Following is a statement from Patriot Defence, issued on August 24, on the occasion of Ukraine’s Independence Day. For more information on this humanitarian initiative – whose mission “is to systematically develop tactical medicine and emergency medical care in Ukraine by offering training in new methods, perfecting skills and improving medical bases which when taken together will create a qualitative new Ukrainian medical system” – readers may visit the website www.patriotdefence.org.)

Today is the 27th anniversary of Ukraine’s independence. That our country with a thousand-year history is thought to be so young, is a paradox. A wealthy country, with its ups and downs, heroes and enemies. And yet, its history is still in the making.

Help us honor Raphael Lemkin

Dear Editor:

Sixty-five years ago Dr. Raphael Lemkin – the “father of the United Nations Genocide Convention” – described the Great Famine of 1932-1933 in Soviet Ukraine as a genocide. A plaque to be unveiled in New York City at the Ukrainian Institute of America (UIA) on September 20 will be the first English, Ukrainian, Yiddish and Hebrew historical marker in the world. 

The plaque is a project of the Ukrainian Canadian Civil Liberties Foundation, working in conjunction with the UIA. Our total budget is $15,000. To date we have raised $10,300. So, the UCCLF needs your help to complete this project.

Soccer player tapped for university’s hall of fame

BRIDGEPORT, Conn. – Alex Popovich (men’s soccer, class of 1969) is among the athletes named to the 2018 University of Bridgeport Athletics Hall of Fame Class. The announcement was made on August 3 by University of Bridgeport Director of Athletics Anthony Vitti. 

Other members of the University of Bridgeport Athletics Hall of Fame Class of 2018 are: Linda Velaj (women’s soccer, class of 2010), Wolfgang Woischke (men’s soccer, class of 1972) and the 2013 Women’s Gymnastics Team. Jeff Bieder (class of 1968) will receive the sixth Fran Bacon Award for Lifetime Achievement in Coaching and Paul Antinozzi will be honored with the Purple Knight Shield of Merit Award. Mr. Popovich helped propel the University of Bridgeport men’s soccer team to NCAA appearances in 1966 and 1967, as he earned All-America and All-New England League plus All-New England Coaches Team honors. 

During his stellar UB career, Mr. Popovich netted 31 goals and chipped in eight assists for a total of 70 points which puts him seventh on the all-time goals scored list and number 10 in all-time points.

Parma native ordained as Jesuit priest

CHICAGO – Father Andrij Hlabse, SJ, a Ukrainian Catholic from Parma, Ohio, was ordained a Jesuit priest on July 15, following nearly a decade of Jesuit formation. The ordination was performed according to the Byzantine Rite and took place at St. Josaphat Ukrainian Catholic Cathedral in Parma. “Thanks, in the first place, are owed to God — who made me, called me and, above all, sustained me with his faithful love through the various stages of our lengthy formation,” said Father Hlabse. “God has been utterly faithful to the trust I have placed in him walking this path on which he called me.”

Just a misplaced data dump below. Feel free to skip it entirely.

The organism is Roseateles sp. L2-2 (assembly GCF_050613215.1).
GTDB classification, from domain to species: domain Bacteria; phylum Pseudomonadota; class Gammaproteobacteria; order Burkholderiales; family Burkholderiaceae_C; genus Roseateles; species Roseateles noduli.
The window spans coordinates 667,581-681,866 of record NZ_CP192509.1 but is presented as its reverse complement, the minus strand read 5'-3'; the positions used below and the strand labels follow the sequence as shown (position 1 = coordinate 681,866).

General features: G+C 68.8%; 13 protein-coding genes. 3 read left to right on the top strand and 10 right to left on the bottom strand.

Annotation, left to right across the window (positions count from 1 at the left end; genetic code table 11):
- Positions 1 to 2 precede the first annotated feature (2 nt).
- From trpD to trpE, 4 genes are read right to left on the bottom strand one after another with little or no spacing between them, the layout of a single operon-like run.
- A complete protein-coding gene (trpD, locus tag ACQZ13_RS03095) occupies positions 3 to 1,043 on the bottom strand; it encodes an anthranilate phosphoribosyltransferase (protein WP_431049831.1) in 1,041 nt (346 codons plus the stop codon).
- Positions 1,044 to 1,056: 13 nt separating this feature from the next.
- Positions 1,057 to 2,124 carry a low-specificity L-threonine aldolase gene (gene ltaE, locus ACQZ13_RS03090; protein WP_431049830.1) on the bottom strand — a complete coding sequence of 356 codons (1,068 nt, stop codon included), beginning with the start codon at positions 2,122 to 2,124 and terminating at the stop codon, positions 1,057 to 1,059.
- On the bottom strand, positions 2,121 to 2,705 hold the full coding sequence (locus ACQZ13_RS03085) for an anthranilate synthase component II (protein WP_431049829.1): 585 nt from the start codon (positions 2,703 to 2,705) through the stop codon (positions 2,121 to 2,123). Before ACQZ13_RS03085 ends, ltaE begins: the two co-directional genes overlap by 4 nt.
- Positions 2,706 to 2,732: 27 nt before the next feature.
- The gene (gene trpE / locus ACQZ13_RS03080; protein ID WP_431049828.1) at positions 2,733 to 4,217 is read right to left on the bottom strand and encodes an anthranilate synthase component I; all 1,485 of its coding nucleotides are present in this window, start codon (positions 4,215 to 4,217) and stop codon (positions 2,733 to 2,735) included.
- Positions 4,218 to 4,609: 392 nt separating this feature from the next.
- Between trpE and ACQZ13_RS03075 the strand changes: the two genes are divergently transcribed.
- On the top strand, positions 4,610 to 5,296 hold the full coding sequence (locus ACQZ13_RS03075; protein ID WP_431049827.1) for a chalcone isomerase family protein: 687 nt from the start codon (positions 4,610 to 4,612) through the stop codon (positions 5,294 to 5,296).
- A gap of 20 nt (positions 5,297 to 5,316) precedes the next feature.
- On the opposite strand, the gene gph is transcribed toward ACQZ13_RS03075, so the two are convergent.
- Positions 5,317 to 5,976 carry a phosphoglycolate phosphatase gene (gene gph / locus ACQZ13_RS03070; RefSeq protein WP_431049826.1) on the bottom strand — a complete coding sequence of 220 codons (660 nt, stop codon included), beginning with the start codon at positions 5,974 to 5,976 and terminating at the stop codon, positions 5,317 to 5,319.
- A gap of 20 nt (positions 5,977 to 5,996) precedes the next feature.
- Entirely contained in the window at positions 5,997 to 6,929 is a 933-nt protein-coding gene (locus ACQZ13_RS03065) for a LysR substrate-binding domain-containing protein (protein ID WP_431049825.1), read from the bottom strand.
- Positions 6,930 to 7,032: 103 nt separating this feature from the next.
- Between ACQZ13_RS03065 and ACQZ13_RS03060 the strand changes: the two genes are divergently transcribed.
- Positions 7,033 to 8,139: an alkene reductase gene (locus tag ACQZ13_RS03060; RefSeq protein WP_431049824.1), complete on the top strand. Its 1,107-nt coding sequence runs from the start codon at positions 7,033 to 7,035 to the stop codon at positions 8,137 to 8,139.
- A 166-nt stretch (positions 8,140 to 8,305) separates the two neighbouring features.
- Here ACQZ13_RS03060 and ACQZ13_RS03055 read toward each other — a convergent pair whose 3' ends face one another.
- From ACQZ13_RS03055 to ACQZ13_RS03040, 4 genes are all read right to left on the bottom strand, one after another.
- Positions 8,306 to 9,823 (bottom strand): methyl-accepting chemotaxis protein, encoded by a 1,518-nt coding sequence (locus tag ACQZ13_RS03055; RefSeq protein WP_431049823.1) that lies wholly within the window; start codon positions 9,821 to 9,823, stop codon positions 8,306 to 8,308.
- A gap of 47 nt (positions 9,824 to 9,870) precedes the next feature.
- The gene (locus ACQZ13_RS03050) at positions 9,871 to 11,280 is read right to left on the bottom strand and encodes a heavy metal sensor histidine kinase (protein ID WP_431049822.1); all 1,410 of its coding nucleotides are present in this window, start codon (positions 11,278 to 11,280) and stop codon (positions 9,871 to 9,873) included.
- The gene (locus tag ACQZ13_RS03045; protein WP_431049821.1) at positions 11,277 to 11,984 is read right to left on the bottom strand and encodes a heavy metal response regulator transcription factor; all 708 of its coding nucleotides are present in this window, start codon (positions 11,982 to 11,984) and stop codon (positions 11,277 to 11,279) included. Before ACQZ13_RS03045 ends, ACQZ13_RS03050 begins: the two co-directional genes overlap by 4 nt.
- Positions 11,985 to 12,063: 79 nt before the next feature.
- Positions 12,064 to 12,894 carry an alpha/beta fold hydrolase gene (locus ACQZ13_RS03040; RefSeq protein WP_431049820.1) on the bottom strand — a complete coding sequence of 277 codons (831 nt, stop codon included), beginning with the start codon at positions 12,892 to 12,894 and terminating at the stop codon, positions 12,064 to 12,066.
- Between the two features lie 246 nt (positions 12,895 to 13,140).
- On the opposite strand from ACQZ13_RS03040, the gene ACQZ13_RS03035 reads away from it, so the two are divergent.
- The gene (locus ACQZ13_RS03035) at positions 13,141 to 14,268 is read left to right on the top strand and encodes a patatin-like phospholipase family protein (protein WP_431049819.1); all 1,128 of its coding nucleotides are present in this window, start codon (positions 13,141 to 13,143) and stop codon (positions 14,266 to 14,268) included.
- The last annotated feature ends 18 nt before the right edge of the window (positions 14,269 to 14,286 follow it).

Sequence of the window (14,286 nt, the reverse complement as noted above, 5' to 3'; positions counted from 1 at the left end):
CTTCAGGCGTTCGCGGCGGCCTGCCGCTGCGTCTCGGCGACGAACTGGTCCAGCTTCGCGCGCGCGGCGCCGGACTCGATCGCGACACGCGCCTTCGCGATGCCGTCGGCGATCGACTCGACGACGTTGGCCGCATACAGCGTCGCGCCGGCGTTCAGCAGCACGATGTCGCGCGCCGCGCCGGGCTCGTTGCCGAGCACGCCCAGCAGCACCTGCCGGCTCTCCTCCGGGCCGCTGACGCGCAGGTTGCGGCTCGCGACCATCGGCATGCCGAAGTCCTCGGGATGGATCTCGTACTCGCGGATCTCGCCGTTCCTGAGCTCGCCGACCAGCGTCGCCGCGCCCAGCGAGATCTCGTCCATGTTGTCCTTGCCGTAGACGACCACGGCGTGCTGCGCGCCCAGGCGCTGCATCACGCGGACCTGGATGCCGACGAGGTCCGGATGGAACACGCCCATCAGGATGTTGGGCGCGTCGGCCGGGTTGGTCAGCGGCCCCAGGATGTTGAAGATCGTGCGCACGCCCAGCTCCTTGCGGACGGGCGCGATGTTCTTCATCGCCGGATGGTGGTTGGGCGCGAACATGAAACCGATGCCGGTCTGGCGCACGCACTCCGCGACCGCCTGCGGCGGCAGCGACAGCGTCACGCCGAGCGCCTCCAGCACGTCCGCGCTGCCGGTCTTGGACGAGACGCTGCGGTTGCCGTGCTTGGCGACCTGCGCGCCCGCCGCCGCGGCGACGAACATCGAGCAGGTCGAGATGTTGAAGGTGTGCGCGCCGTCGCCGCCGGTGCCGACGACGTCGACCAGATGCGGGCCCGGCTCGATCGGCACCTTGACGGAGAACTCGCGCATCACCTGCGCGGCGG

Father Hlabse grew up in Brecksville, Ohio, and his family attended St.

Ph.D. program students from Ukraine take up residence at Sheptytsky Institute

TORONTO – In September, Anatolii Babinskii and Maria Ivaniv will be taking up residence in the Sheptytsky Institute in pursuit of their Ph.D. programs.

Mr. Babinskii of the Ukrainian Catholic University in Lviv has received a generous research grant from the Catholic Near East Welfare Association. He is the former editor of Patriarkhat magazine, as well as the magazine published by the Religious Information Service of Ukraine. He has served as vice-president at Unum Omnes, an international Catholic lay organization. He will be joined by his wife, Svitlana, and children Luka and Yustyna, who will be residing with him in Windle House, the new home of the Sheptytsky Institute. 

Mr. Babinskii, whose dissertation on the Ukrainian Patriarchal Movement will be defended at the Ukrainian Catholic University, will be a research fellow at the institute as he works in several North American archives. Ms. Ivaniv is a graduate of the University of Leuven in Belgium and a lecturer at the Ukrainian Catholic University in Lviv.

Discover Your Heritage Camp held at Soyuzivka

KERHONKSON, N.Y. – Discover Your Heritage Camp was held at Soyuzivka on July 15-21, with 38 campers age 8-15 from Canada and the United States participating. The U.S. campers hailed from California, Connecticut, Florida, Massachusetts, New Jersey and New York. This well-supervised sleepover camp is filled with Ukrainian traditions, crafts, music, hiking, swimming, sports, games and bonfires. This year’s cultural theme was traditions of the Ukrainian Christmas cycle, starting with St. Andrew’s Eve and the feast day of St.